It is widely known that a resumé is what gains you the interview, but the interview is what earns you the job. The point is that your resumé is the introduction on paper or a digital file of your education, abilities, and experience.


Education is one of the most important sections in your resumé. This area is meant for you to list the highest degree earned at a learning institution. A college degree in this section shows the employer your level of trust, discipline, integrity, and respect. Education also reflects a sense of awareness and understanding of rules, policies and regulations. It makes you a more prestigious individual with an experience of critical thinking, analysis, planning, organizing, and achieving long-term goals.


Abilities is just another word for skills. You may have some knowledge and understanding on how to do things others may not be able to accomplish. While most jobs require computer literacy and other technical skills, you will stand out from the competition by listing unique skills, such as knowing how to use Adobe products and database software. This is the area where you may list the languages that you know how to speak, write and read. You may also want to list your professional abilities. This list is a summary of what you talk about in the Experience section of your resumé. A great way to find out your capabilities and competencies is by asking a friend, parent, mentor, professor, or a coach to give you some insight on what you are good at doing.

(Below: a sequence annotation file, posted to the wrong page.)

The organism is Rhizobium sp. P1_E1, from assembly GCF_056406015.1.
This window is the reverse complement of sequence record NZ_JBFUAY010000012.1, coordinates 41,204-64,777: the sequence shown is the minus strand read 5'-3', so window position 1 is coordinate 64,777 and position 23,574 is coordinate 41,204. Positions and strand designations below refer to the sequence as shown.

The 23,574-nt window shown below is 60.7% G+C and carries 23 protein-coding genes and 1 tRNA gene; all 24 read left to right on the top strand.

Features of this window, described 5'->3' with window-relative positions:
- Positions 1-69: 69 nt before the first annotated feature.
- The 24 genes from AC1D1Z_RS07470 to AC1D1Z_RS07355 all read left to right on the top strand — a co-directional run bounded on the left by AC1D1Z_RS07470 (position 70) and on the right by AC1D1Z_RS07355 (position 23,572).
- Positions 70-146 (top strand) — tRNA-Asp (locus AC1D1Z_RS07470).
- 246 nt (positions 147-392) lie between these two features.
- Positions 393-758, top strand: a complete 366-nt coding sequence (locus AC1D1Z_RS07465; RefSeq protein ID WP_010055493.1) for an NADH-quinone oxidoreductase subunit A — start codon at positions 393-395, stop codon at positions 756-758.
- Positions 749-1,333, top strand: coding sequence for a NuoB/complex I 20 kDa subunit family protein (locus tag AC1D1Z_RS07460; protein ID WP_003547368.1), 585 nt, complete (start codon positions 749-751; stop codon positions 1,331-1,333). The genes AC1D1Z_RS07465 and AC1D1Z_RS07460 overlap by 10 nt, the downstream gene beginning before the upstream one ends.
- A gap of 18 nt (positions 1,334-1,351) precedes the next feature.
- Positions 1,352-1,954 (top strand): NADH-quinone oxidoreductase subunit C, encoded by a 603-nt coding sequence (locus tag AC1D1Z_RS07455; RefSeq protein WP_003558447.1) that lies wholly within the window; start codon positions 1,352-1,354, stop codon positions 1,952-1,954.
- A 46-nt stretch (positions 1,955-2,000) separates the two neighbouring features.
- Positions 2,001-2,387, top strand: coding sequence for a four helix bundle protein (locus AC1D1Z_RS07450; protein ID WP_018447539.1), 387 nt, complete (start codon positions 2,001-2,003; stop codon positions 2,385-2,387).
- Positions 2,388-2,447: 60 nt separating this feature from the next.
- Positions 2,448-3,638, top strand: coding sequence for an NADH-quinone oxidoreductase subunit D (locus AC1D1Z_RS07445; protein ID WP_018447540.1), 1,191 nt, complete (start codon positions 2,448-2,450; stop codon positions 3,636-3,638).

Experience is what you have done during a job. When you hold a position as a cashier, you want to make it sound like a bank teller position. You are not going to embellish or lie about what you did. You are writing down what you learned and accomplished. The experience will determine the type of person that you are. The employer will briefly view your resumé and will make a quick judgment based on your experience and how neatly you have organized your past occupations.

You may also use volunteer positions as occupations. The way of going about it is making these non-paid positions sound like jobs. If you held a position in student government, make sure to mention what you accomplished. If you organized an event, such as a school dance or a fundraiser for a scholarship, use words that indicate what you did to execute these events. It is all about describing what you did with strong adjectives like coordinated events or managed a public relations campaign.

Helpful Websites:

You may use a template for a resumé as a guide, but it is your decision on how you wish to organize it. If you want to view some samples, visit the following websites: ExampleResumes and OfficeTemplates

A great way to start promoting yourself to the world is by joining the professional network of LinkedIn. (I heard a professor say that this website is like facebook with a suit)